Ken found himself burned out at age 35 and spoke up about what he was experiencing. The message resonated more than he ever thought it would and became the catalyst for launching his speaking and writing career. In this episode, Ken talks with us about that journey and the advice he now gives to his students in the Leadership in Higher Education program at Baldwin Wallace University.
Ken also talks with Lougan and Jenna about how escaping the grind of administrative work allowed him to pursue a writing career and tell the stories of Ohio’s LGBTQ communities.
Dr. Liz Gross returns to the show to talk with Jenna about what’s happening at Campus Sonar, the company she founded to help organizations throughout higher ed harness the power of social listening. We talk about how social listening has changed during the pandemic, how going to conferences outside higher ed helped Liz see what our industry was lacking, how to run a growing organization that’s entirely remote, and much more.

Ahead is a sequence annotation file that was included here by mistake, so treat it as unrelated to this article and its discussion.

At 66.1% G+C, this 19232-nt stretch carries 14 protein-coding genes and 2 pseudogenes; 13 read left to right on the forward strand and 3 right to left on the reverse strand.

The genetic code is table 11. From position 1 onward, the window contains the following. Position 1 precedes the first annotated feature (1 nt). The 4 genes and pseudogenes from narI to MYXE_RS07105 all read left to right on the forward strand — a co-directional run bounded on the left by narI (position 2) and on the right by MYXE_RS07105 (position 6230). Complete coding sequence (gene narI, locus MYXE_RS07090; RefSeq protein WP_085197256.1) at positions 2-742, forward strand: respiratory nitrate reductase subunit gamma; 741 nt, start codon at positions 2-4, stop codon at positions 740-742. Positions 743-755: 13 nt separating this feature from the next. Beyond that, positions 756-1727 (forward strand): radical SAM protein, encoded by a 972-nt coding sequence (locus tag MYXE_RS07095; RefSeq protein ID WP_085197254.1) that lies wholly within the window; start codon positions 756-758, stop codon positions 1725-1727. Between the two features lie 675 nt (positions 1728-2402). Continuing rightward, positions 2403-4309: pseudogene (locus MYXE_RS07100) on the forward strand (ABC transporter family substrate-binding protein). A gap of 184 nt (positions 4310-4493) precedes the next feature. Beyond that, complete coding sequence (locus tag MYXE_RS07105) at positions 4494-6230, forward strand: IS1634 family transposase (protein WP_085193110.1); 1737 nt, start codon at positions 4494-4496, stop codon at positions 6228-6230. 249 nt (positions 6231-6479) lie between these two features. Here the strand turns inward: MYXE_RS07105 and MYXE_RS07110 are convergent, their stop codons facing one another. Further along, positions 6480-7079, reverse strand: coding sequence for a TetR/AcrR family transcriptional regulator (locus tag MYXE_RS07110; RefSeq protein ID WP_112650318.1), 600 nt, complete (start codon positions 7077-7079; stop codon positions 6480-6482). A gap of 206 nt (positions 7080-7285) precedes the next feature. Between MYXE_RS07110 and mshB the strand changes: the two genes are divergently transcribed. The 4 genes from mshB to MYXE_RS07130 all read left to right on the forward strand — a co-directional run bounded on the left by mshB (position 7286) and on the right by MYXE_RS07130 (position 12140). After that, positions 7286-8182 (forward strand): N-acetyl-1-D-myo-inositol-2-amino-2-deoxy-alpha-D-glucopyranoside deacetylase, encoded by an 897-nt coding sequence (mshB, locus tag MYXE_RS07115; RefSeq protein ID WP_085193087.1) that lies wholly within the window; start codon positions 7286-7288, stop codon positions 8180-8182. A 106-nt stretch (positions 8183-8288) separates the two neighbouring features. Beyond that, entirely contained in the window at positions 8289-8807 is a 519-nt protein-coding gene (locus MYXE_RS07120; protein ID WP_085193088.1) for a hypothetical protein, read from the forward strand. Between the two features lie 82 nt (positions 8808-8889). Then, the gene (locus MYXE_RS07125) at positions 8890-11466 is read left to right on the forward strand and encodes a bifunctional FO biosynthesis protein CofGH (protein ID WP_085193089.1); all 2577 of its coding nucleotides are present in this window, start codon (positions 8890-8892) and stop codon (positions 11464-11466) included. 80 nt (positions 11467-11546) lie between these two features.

Liz is a recognized expert, data-driven marketer, and higher education researcher. She specializes in creating entrepreneurial social media strategies in higher education and has a passion for teaching, which she brings to colleges and universities as the founder and CEO of Campus Sonai. She’s also an award-winning speaker; you might have seen her at SXSW, SXSW EDU, the American Marketing Association Symposium, the Carnegie Conference, the Council for the Advancement and Support of Education, or one of many other conferences inside and outside of higher ed.
She received a Ph.D. in Leadership for the Advancement of Learning and Service in Higher Education at Cardinal Stritch University, a master’s degree in educational policy and leadership from Marquette University, and a bachelor’s degree in interpersonal communication from the University of Wisconsin-Stevens Point.
We’re back! And we have some great episodes in store for you. Thank you to everyone who responded to our requests to be on the show!